How to overcome food cravings: 6 tips from our dietitians

It’s fair to say we’ve probably all experienced food cravings before –  that irresistible urge to eat a specific food. Whether it’s chocolate, chips or ice cream, you feel as if you cannot relax until these intense cravings have been satisfied.

Food cravings can really throw a spanner in the works, particularly when you’re working towards adopting a healthy eating pattern. Frequently ‘giving in’ to cravings can be disheartening as your health goals seem more and more unattainable.

So, is there really anything you can do to help curb these food cravings? Accredited Practising Dietitian, Anna Debenham, shares her top 6 tips.

1. Start with a balanced diet

The best place to start when dealing with cravings is to take a look at your overall diet.

Your two main considerations are:

1)     Is your current diet nutritionally balanced?

2)    Are you eating enough?

If you find yourself experiencing strong food cravings regularly throughout the day, you might need to look at the macronutrient balance of your meals (i.e. the balance of protein, carbohydrates, vegetables and fats).

Afternoon sugar cravings can be avoided by eating a more nutritionally balanced lunch.

This is something we see a lot of, especially when people eat salads or soups for lunch that don’t contain an adequate amount of protein. It’s important to remember that, in order to feel full, you need more than just greens. A serving of protein, a little healthy fat and some healthy carbohydrates alongside those greens is a much more balanced lunch that will keep you satisfied and help keep those cravings at bay.

2. Don’t avoid your favourite treat foods

One guaranteed way to intensify cravings is to ban specific foods from your diet altogether.

While this may sound like a useful way to reach your health goals, banning foods means that they become ‘forbidden fruit’. Once you can’t have it, you’ll find yourself wanting it even more.

There’s no need to ban unhealthy foods from your diet altogether. Focus on a healthy diet but don’t deprive yourself of the foods you love – allowing treats occasionally in small amounts can actually help to avoid those intense cravings. Remember, we are looking for long term, sustainable habits and banning foods typically is not a long term approach.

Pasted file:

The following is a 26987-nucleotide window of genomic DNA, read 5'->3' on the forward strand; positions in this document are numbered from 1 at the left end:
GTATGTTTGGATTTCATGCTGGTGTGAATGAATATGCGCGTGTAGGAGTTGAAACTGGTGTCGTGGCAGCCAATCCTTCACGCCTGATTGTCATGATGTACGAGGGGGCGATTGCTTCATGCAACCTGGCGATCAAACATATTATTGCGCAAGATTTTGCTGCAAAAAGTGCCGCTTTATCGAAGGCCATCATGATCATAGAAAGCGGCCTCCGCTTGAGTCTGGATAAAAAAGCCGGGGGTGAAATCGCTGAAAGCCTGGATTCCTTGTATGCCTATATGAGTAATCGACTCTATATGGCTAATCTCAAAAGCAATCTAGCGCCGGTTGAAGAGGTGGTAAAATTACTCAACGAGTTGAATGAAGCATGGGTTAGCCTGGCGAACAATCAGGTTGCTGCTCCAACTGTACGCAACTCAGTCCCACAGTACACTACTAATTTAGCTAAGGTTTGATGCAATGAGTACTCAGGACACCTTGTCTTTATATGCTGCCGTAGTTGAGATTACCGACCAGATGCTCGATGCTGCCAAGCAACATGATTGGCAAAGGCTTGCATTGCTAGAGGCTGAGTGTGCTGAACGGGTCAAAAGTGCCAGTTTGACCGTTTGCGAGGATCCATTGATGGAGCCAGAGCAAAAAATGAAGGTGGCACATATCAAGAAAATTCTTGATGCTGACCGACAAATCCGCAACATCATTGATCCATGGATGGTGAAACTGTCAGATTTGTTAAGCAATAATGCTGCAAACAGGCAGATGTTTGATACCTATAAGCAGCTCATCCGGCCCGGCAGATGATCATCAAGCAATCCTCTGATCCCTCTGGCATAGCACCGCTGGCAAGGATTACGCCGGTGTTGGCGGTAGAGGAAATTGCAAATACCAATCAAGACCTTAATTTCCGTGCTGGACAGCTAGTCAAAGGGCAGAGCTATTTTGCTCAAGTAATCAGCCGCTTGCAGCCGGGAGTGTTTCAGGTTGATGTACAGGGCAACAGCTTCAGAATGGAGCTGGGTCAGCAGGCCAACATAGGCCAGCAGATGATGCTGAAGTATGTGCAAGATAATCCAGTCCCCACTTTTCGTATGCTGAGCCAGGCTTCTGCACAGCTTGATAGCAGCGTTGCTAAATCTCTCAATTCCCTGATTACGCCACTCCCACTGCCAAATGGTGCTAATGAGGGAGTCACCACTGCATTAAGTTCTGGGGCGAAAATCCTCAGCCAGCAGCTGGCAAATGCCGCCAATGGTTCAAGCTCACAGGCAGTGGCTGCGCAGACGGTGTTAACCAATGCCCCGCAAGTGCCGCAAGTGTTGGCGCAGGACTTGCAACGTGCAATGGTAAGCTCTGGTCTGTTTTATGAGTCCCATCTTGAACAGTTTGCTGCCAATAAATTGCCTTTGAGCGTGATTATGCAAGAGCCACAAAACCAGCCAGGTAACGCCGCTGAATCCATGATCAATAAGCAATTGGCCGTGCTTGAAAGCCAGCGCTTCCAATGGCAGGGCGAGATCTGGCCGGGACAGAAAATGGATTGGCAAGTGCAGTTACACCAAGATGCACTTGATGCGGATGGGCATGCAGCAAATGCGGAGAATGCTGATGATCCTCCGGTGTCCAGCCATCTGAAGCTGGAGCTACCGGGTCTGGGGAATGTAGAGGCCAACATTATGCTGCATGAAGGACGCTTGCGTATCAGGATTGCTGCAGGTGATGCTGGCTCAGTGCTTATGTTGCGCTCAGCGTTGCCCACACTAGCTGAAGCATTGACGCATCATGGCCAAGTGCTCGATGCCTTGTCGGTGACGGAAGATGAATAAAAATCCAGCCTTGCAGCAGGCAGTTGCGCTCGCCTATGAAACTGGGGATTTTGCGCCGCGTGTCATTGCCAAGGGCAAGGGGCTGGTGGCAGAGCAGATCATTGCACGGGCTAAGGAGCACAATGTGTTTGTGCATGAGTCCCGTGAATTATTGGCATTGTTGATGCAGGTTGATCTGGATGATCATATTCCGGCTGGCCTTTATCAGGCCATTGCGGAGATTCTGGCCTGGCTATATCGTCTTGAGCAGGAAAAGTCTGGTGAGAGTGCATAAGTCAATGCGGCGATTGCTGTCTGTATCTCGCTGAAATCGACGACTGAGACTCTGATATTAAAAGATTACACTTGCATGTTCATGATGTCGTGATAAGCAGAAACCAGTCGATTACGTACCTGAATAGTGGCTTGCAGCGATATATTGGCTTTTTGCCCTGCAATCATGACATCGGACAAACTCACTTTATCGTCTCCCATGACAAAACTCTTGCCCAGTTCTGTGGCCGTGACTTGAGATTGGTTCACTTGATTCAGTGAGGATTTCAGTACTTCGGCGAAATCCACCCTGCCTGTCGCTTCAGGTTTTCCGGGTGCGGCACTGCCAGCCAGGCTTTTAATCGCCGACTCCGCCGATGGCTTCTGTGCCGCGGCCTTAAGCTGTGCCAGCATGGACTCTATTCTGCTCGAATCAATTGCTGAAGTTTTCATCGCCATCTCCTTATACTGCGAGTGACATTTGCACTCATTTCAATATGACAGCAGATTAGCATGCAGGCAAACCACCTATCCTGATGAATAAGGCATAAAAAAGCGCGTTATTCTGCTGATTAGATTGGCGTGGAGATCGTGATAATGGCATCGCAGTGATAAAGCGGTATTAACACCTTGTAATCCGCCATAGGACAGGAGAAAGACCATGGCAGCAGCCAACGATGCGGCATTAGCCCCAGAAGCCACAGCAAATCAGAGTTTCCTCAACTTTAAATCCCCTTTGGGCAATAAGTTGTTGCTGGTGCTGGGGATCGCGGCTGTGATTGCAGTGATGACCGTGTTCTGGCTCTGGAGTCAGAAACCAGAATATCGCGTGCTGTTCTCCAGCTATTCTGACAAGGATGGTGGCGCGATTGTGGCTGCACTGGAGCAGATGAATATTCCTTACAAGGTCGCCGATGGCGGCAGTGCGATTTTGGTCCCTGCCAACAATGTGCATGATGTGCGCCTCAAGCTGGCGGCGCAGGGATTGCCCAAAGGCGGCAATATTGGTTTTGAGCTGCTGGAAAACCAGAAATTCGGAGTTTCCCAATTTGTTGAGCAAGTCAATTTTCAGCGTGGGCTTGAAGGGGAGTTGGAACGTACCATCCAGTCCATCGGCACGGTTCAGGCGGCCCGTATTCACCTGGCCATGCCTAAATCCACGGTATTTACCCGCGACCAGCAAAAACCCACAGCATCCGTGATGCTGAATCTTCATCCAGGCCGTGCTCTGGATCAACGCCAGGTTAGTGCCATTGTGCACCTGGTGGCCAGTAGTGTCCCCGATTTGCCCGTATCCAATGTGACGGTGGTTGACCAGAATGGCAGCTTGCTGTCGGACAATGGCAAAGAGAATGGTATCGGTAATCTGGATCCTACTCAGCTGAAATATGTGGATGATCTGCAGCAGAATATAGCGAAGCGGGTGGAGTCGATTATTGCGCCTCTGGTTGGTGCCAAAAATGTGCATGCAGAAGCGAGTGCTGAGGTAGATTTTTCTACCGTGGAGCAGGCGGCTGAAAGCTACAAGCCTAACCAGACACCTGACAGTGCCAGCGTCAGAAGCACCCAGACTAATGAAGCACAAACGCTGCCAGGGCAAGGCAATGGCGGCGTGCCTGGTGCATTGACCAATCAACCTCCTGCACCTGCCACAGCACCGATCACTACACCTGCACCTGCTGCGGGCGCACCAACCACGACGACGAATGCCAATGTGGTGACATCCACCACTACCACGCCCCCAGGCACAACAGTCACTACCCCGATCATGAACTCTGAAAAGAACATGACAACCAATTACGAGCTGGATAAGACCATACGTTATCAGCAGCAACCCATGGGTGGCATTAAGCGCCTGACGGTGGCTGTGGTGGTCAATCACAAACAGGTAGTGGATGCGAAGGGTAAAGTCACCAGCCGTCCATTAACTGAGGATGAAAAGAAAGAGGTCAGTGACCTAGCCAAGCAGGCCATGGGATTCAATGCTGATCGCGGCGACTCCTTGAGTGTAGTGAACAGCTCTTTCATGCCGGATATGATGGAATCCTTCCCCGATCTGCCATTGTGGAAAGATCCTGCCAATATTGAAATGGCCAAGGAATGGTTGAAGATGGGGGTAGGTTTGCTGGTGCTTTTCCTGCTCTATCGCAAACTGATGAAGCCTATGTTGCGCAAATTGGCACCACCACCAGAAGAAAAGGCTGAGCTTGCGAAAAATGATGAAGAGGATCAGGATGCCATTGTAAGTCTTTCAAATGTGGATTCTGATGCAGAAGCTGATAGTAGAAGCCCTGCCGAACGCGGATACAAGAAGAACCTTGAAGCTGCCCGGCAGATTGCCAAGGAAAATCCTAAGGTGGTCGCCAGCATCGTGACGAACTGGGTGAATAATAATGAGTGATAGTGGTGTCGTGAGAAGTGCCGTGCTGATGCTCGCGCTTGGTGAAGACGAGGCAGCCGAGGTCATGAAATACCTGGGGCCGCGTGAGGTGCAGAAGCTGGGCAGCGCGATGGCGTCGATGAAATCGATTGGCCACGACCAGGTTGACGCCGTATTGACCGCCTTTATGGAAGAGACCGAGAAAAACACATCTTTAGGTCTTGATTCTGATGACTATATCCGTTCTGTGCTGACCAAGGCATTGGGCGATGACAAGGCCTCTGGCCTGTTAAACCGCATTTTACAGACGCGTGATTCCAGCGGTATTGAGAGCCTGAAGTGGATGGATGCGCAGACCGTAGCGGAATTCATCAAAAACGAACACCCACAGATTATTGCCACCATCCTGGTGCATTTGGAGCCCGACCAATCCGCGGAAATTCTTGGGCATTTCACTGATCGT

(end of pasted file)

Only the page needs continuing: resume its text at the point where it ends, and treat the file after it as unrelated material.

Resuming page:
3. Retrain those taste buds

Did you know that you can actually alter your taste buds to crave less sugar and salt?

Every few weeks, our taste buds regenerate. By slowly reducing your intake of sweet and salty foods, over time your taste buds will slowly adapt to crave these sorts of nutrients less.

The key is not to go cold turkey, or you might find your food tasting a little bland. If you slowly cut back, you’ll adjust and find your cravings may have reduced.

4. Try and break the habit

Food cravings are often a result of a habit you have developed over time. For example if you feel you ‘must’ immediately end each meal with a sweet bite, it is likely this is more so a habit than anything else.

Instead, try changing the behaviour straight after your meal. For example you might make yourself a herbal tea for a tummy settler and palate cleanser. Alternatively, you could go for a walk or if it’s late at night brush your teeth. Replacing your usual behaviour (eating a sweet treat) with another behaviour is a great way to break the habit.

5. Look after your mental health

If you find yourself experiencing strong cravings after a stressful day at work, chances are the cravings are emotionally fuelled.

Emotional eating becomes an issue when you’re consistently using food as a way to cope with emotions. Sometimes, it’s a habit so engrained, you don’t actually realise your craving is related to your emotions. Next time you are craving something, have a think about how you are feeling and ask yourself, ‘Do I really feel like this? Is this going to make me feel better long term?’. Have a list of other things you can do when you are tempted to emotionally eat. Distracting yourself by doing something else that makes you feel good is a technique that works for many. This could involve going for a short walk, journaling or even tending to that pile of laundry that needs washing! If it’s a habit you’ve had for a while, emotional eating can be tricky to break, however finding new ways to soothe these emotions is an important first step.

6. Get enough sleep

Did you know you’re more likely to experience food cravings after a night with too little shut-eye. This is because a lack of sleep affects certain areas of your brain which can significantly increase your desire for highly palatable and calorie-rich foods.

To counteract food cravings associated with sleep deprivation, aim to get at least 7-9 hours of sleep per night.

Bottom Line

Ultimately, there’s no need to worry about the occasional food craving. They are normal and something most people experience. However, if you feel that your food cravings are out of control or keep you from reaching your goals, it might be time to take action.

If food cravings, emotional eating or binge eating are an issue that you’re dealing with on a regular basis and finding hard to beat, the best thing to do is get support from a qualified professional.

The Biting Truth are a team of dietitians who understand there is no one size fits all approach and can work with you to develop a personalised nutrition strategy plan to help you become the healthiest version of yourself. You can book a consult easily today.

Read more from The Biting Truth

Brought to you by:

To stay up to date with our community tips and ideas, and other great initiatives, sign up to the Locals Matter Community Program today.

Become a member for free.

For healthy recipes, community initiatives, exclusive content and promotions that matter to locals like you.

Related Articles